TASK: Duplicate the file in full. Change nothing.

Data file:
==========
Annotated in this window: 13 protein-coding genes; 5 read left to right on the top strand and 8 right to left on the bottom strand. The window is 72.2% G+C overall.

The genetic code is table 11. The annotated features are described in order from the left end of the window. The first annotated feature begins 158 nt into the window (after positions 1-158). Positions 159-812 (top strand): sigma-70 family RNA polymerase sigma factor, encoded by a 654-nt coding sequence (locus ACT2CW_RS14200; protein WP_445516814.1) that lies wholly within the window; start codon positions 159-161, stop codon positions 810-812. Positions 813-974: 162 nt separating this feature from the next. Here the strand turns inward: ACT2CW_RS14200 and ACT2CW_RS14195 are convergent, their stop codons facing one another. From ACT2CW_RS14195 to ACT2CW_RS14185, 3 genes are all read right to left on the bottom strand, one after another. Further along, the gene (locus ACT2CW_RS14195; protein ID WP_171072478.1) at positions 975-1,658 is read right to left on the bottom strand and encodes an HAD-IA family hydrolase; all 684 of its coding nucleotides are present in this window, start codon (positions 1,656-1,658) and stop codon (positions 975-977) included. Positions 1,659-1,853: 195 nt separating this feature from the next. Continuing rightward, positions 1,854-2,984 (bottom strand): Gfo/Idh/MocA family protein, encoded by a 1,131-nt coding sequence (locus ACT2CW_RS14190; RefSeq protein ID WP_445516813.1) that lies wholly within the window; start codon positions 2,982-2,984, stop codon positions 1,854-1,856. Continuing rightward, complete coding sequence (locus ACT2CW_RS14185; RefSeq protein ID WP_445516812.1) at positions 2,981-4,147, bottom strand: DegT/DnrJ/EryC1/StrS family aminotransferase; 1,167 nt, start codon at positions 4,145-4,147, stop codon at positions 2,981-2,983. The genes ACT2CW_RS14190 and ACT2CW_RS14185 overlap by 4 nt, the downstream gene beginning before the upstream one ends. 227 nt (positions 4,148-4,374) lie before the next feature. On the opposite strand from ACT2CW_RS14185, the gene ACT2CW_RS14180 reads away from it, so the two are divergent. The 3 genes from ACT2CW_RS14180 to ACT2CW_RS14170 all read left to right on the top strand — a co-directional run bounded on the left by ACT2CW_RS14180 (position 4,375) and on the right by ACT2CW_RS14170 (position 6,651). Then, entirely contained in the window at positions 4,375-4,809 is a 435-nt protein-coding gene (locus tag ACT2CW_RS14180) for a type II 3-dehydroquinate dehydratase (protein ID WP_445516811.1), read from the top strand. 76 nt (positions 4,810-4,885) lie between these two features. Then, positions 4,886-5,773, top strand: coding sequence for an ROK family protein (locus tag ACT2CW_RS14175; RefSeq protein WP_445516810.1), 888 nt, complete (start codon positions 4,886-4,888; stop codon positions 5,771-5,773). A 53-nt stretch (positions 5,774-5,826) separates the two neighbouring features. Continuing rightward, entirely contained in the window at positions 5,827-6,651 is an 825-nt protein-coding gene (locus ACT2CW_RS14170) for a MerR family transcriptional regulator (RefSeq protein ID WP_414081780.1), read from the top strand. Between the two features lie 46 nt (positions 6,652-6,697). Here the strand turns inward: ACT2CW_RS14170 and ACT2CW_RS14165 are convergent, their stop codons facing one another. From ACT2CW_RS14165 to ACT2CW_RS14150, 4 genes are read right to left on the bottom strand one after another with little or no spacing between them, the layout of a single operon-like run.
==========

Annotated in this window: 13 protein-coding genes; 5 read left to right on the top strand and 8 right to left on the bottom strand. The window is 72.2% G+C overall.

The genetic code is table 11. The annotated features are described in order from the left end of the window. The first annotated feature begins 158 nt into the window (after positions 1-158). Positions 159-812 (top strand): sigma-70 family RNA polymerase sigma factor, encoded by a 654-nt coding sequence (locus ACT2CW_RS14200; protein WP_445516814.1) that lies wholly within the window; start codon positions 159-161, stop codon positions 810-812. Positions 813-974: 162 nt separating this feature from the next. Here the strand turns inward: ACT2CW_RS14200 and ACT2CW_RS14195 are convergent, their stop codons facing one another. From ACT2CW_RS14195 to ACT2CW_RS14185, 3 genes are all read right to left on the bottom strand, one after another. Further along, the gene (locus ACT2CW_RS14195; protein ID WP_171072478.1) at positions 975-1,658 is read right to left on the bottom strand and encodes an HAD-IA family hydrolase; all 684 of its coding nucleotides are present in this window, start codon (positions 1,656-1,658) and stop codon (positions 975-977) included. Positions 1,659-1,853: 195 nt separating this feature from the next. Continuing rightward, positions 1,854-2,984 (bottom strand): Gfo/Idh/MocA family protein, encoded by a 1,131-nt coding sequence (locus ACT2CW_RS14190; RefSeq protein ID WP_445516813.1) that lies wholly within the window; start codon positions 2,982-2,984, stop codon positions 1,854-1,856. Continuing rightward, complete coding sequence (locus ACT2CW_RS14185; RefSeq protein ID WP_445516812.1) at positions 2,981-4,147, bottom strand: DegT/DnrJ/EryC1/StrS family aminotransferase; 1,167 nt, start codon at positions 4,145-4,147, stop codon at positions 2,981-2,983. The genes ACT2CW_RS14190 and ACT2CW_RS14185 overlap by 4 nt, the downstream gene beginning before the upstream one ends. 227 nt (positions 4,148-4,374) lie before the next feature. On the opposite strand from ACT2CW_RS14185, the gene ACT2CW_RS14180 reads away from it, so the two are divergent. The 3 genes from ACT2CW_RS14180 to ACT2CW_RS14170 all read left to right on the top strand — a co-directional run bounded on the left by ACT2CW_RS14180 (position 4,375) and on the right by ACT2CW_RS14170 (position 6,651). Then, entirely contained in the window at positions 4,375-4,809 is a 435-nt protein-coding gene (locus tag ACT2CW_RS14180) for a type II 3-dehydroquinate dehydratase (protein ID WP_445516811.1), read from the top strand. 76 nt (positions 4,810-4,885) lie between these two features. Then, positions 4,886-5,773, top strand: coding sequence for an ROK family protein (locus tag ACT2CW_RS14175; RefSeq protein WP_445516810.1), 888 nt, complete (start codon positions 4,886-4,888; stop codon positions 5,771-5,773). A 53-nt stretch (positions 5,774-5,826) separates the two neighbouring features. Continuing rightward, entirely contained in the window at positions 5,827-6,651 is an 825-nt protein-coding gene (locus ACT2CW_RS14170) for a MerR family transcriptional regulator (RefSeq protein ID WP_414081780.1), read from the top strand. Between the two features lie 46 nt (positions 6,652-6,697). Here the strand turns inward: ACT2CW_RS14170 and ACT2CW_RS14165 are convergent, their stop codons facing one another. From ACT2CW_RS14165 to ACT2CW_RS14150, 4 genes are read right to left on the bottom strand one after another with little or no spacing between them, the layout of a single operon-like run.